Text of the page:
KUALA LUMPUR: Aquaculture-based Mag Holdings Bhd will focus on the export markets for its prawns due to the strong US dollar and filling the vacuum of supplies while leveraging on its North Cube Sdn Bhd (NCUBE) acquisition.
MAG Holdings Bhd executive chairman Ng Min Lin said on Monday the group would be able to provide the supplies to South Korea, Australia and China with the expanded capacity.
“The combined strength of 235 prawn cultivation ponds and a processing plant with a capacity of 6,000 tonnes per year allows MAG Group to harvest both NCUBE and its existing farms into finished products. This creates economies of scale and synergy for the enlarged MAG Group,” he said.
He said MAG continues to scout for more merger and acquisition opportunities as it remains upbeat on the outlook for the industry as NCUBE cements the group’s position as one of the top three players in the Malaysian aquaculture industry.
Post-acquisition, MAG has a breeding capacity of 4,000 tonnes of vannamei (white leg shrimp or king prawn) per year, with 235 prawn cultivation ponds.
“The group is looking to increase its capacity to 20,000 tonnes per year in the next five years, by acquiring more breeding farms in Sabah,” it said.
The breeding capacity of entire Malaysia is around 40,000 tonnes per year and this means MAG would have a market share of 35%.
Ng said the Covid-19 pandemic has created a vacuum of supply for prawns due to the disruptions of supply chain caused by the lockdowns globally.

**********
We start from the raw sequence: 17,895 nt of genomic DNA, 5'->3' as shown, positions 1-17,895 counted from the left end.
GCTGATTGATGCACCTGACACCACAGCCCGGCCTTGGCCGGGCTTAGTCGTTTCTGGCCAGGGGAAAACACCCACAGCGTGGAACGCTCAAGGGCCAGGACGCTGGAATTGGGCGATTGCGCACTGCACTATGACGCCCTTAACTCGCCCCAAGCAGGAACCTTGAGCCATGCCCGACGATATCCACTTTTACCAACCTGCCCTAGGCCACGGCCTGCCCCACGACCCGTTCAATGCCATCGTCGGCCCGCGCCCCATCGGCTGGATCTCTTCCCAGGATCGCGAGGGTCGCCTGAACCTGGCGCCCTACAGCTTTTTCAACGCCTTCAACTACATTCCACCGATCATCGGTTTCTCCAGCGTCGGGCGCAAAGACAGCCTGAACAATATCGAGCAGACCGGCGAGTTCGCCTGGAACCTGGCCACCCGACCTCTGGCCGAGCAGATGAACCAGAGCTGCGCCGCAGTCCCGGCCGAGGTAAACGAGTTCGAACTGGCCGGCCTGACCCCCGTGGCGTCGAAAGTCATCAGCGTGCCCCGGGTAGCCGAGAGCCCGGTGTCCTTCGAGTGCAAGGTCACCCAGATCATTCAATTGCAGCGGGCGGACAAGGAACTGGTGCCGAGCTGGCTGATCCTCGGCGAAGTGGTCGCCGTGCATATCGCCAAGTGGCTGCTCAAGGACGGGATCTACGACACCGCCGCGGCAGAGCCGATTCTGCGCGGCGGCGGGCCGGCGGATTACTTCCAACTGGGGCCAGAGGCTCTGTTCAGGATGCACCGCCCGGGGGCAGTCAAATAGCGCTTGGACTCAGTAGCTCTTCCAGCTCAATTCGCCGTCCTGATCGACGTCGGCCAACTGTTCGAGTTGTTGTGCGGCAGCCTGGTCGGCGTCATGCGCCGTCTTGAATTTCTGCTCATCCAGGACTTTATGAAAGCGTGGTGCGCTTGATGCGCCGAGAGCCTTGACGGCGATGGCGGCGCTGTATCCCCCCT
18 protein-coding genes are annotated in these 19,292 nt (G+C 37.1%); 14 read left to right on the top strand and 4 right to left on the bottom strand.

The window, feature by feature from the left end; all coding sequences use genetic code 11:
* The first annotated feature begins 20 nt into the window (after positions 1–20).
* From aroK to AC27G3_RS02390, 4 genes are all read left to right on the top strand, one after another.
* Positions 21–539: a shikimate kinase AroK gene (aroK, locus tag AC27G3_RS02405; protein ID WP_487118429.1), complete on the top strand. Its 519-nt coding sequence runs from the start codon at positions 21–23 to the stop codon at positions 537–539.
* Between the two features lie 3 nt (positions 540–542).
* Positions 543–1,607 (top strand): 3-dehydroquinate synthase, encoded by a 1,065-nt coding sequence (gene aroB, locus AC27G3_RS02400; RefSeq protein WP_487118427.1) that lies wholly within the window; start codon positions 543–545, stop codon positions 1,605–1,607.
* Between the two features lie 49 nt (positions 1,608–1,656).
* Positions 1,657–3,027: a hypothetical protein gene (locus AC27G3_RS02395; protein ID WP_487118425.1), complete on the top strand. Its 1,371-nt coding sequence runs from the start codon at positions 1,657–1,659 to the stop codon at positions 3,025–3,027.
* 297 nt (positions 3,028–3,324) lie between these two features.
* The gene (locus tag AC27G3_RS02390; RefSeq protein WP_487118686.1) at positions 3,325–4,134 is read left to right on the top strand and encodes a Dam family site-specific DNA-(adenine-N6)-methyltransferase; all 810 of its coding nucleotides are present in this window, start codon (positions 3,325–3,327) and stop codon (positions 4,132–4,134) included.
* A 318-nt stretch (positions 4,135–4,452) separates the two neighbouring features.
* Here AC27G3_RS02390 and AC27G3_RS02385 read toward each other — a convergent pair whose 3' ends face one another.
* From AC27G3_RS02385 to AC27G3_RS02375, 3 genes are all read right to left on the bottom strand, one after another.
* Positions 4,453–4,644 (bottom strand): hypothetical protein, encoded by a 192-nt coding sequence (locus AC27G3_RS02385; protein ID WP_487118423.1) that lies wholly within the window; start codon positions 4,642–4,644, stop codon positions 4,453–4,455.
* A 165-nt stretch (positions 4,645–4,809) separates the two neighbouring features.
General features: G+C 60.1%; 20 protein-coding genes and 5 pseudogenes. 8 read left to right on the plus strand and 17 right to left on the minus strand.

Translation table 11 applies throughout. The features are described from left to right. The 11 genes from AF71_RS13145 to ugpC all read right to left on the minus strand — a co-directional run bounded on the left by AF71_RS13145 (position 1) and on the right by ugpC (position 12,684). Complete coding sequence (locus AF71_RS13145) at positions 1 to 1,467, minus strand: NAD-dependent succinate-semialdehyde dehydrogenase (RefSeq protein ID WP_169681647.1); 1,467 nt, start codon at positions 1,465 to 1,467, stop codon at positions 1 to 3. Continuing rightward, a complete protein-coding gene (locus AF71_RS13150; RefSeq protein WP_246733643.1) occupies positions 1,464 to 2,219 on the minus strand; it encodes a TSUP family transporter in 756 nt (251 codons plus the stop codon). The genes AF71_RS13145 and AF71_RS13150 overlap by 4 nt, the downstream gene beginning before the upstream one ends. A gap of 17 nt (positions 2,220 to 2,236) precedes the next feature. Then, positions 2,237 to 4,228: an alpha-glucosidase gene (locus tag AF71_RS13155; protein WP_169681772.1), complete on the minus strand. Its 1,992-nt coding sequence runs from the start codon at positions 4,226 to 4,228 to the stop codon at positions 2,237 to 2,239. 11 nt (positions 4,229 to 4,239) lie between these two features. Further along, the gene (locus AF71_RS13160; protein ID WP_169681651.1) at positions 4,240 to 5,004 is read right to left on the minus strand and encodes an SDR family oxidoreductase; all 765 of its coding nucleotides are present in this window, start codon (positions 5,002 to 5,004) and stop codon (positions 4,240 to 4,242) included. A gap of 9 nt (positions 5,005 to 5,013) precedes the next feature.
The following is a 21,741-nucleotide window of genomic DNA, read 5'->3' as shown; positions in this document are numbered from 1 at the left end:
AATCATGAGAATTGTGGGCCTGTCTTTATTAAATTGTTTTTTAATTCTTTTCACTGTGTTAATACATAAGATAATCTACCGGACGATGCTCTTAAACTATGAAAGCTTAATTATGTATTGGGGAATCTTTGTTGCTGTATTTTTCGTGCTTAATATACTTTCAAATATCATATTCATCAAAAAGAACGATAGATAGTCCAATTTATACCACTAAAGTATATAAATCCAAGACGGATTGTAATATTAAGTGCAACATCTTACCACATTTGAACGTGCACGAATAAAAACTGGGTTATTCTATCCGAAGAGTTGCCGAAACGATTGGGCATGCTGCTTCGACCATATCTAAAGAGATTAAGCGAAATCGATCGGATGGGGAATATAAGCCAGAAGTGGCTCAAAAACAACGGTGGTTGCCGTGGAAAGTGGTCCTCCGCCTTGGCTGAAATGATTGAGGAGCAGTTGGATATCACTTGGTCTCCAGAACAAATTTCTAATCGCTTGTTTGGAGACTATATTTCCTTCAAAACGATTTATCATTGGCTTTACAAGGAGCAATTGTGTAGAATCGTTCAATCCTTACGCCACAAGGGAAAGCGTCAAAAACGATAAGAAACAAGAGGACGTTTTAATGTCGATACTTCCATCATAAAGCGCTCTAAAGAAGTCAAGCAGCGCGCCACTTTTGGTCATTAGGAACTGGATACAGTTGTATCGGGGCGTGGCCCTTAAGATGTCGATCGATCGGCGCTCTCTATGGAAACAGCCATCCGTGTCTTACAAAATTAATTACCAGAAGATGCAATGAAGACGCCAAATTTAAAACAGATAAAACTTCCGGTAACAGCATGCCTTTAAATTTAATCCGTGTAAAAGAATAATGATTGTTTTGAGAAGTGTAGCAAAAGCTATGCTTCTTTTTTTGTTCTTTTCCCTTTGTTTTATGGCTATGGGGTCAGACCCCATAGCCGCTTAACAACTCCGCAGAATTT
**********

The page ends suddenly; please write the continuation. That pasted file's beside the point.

He pointed out producers in Indonesia, India, Ecuador and South America have been facing supply chain and logistic interruption, while issues in the ports meant that it is harder to fulfil the export deals.
“As a result, we have been getting overwhelming enquiries to export more prawns. This situation is similar to domestic producers.
“They have been suffering since the pandemic, which presents us with bargaining power for acquisitions. Consolidation is happening, and we intend to capture this market and grow our market share,” he added.
Ng believes aquaculture players would need economies of scale to survive in this unprecedented situation.
“While the business is under the essential service category, the supply chain players such as packaging are not deemed ‘essential services’. A big player like MAG can absorb a larger quantity of materials needed, while the smaller one will have no choice but to halt their production,” he said.
On the acquisition of NCUBE, it also comes with a profit guarantee of not less than RM18mil in aggregate on a consolidated basis for the 18-month financial period ending 30 June 2022.
Lim said MAG is also looking into the value-added downstream ready-to-eat food such as “peeled and deveined” and “cooked” prawns.
“These products will give us higher margins as customers are willing to pay for the convenience. When the opportunity comes, we will invest in setting up new production lines for this venture,” Ng said.
Malaysia’s marine shrimp aquaculture is important for local food self-sufficiency and also a source of trade income. It accounts for 24.8% of Malaysia’s aquaculture production volume and 41.3% of its production value in 2019.
The local marine shrimp production aquaculture market is projected to expand at a compounded annual growth rate of 11.9%, from RM1.13bil in 2020 to RM1.99bil in 2025.